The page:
[Mplayer-cvslog] CVS: main ChangeLog,1.101,1.102

The Wanderer inverseparadox at comcast.net
Mon May 3 20:24:57 CEST 2004

Diego Biurrun wrote:

> The Wanderer writes:
>> Diego Biurrun CVS wrote:
>>> -    * support for the XviD and DivX4/5linux libraries at the same time
>>> +    * support for the XviD and DivX4/5Linux libraries at the same time
>> I don't think the L in "DivX4linux" is supposed to be capitalized.
> Hmm.  I'm not 100% sure, but it's written this way throughout most of
> the documentation.  Looking around the web I find it written either
> completely lowercase or capitalized like that.

It's been left in lowercase in every other place I've seen in these
patches - otherwise I doubt I'd have commented.

>>> -    * Fixed a bug in MMX optimized mp3lib (triggered by OpenBSD)
>>> +    * Fixed a bug in MMX optimized mp3lib (triggered by OpenBSD).
>> "MMX-optimized" is being used as an adjective, and so needs a
>> hyphen.
> Fixed everywhere.

Not quite -

      * FLAC decoder
      * better support for DivX5
-    * MMX and SSE2 optimized VP3/Theora decoding
+    * MMX and SSE2-optimized VP3/Theora decoding
      * support for Theora alpha3
      * many H.264 improvements
      * more robust MJPEG startcode search mechanism

This usage was changed in two places; in the first, you used "MMX- and
SSE2-optimized", whereas here you omitted the first hyphen.

>> I'm not sure "bugfix" doesn't qualify as a single word.
> A bit more than bug report, yes. That's one thing I am unsure about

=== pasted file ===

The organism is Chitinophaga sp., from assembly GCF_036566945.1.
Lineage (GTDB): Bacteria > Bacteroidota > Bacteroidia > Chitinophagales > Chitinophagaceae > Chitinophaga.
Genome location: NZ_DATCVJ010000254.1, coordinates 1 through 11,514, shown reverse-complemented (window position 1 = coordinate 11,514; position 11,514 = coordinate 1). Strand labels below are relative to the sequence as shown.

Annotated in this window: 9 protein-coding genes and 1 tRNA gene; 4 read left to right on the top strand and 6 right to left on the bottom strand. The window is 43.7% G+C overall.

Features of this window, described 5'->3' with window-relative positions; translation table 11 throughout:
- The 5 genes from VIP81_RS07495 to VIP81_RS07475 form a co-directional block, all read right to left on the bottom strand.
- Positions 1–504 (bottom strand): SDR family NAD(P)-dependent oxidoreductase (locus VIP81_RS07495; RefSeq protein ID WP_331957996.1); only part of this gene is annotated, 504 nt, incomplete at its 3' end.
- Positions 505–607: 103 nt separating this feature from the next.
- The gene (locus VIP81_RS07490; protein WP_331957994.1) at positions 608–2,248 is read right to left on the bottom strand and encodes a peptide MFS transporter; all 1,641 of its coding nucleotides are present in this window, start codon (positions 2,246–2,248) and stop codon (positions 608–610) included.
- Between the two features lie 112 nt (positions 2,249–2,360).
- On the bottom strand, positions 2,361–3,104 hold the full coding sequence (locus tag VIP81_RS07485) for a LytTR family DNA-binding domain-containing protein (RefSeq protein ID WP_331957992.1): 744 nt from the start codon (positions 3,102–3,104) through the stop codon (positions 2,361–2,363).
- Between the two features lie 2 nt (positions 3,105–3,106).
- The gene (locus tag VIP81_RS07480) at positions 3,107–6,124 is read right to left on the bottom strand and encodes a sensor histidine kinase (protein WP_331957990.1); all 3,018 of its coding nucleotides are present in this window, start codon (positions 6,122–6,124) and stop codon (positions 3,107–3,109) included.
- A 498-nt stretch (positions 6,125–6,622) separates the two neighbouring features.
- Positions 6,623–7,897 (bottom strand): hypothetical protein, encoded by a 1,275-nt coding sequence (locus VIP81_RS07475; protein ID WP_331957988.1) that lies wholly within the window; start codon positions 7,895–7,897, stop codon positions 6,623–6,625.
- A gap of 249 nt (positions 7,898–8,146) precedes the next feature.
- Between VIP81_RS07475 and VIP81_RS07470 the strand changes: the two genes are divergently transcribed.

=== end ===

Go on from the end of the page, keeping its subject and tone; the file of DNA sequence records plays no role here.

> in English.  Are there definitive rules when and what to write as a
> single or two words?

Unfortunately, no, not that I know of. I've managed to formulate rules
for a few specific examples ("alright" vs. "all right" being the main
one - I think; my brain is sleepy right now), but they don't seem to
apply across the board.

By formal rules, in point of fact, "bug fix" is I think technically two
words. In practice, however, it is developing into a new compound word -
the question is whether it's far enough along that we want to use it
that way. Personally I'd say yes, but I'm sometimes considered weird.

Including from another mail:

>>>> OK, we have fps instead of FPS throughout the whole docs,
>>>> though.
>> Yes - I was prepared to get an objection to that part. My main
>> point was that it needed the hyphen.
> OK, I settled for FPS nevertheless.  It's written in caps in most
> acronym dictionaries and if I am not mistaken acronyms should always
> be written in upper case.

Well... usually. In some cases lowercase letters can and/or should be
used; mainly, when the original phrase was partly capitalized, the words
which were lowercase in the original may be represented by lowercase
letters. Things like newsgroup name abbreviations are another example.

       The Wanderer

Warning: Simply because I argue an issue does not mean I agree with any
side of it.

A government exists to serve its citizens, not to control them.

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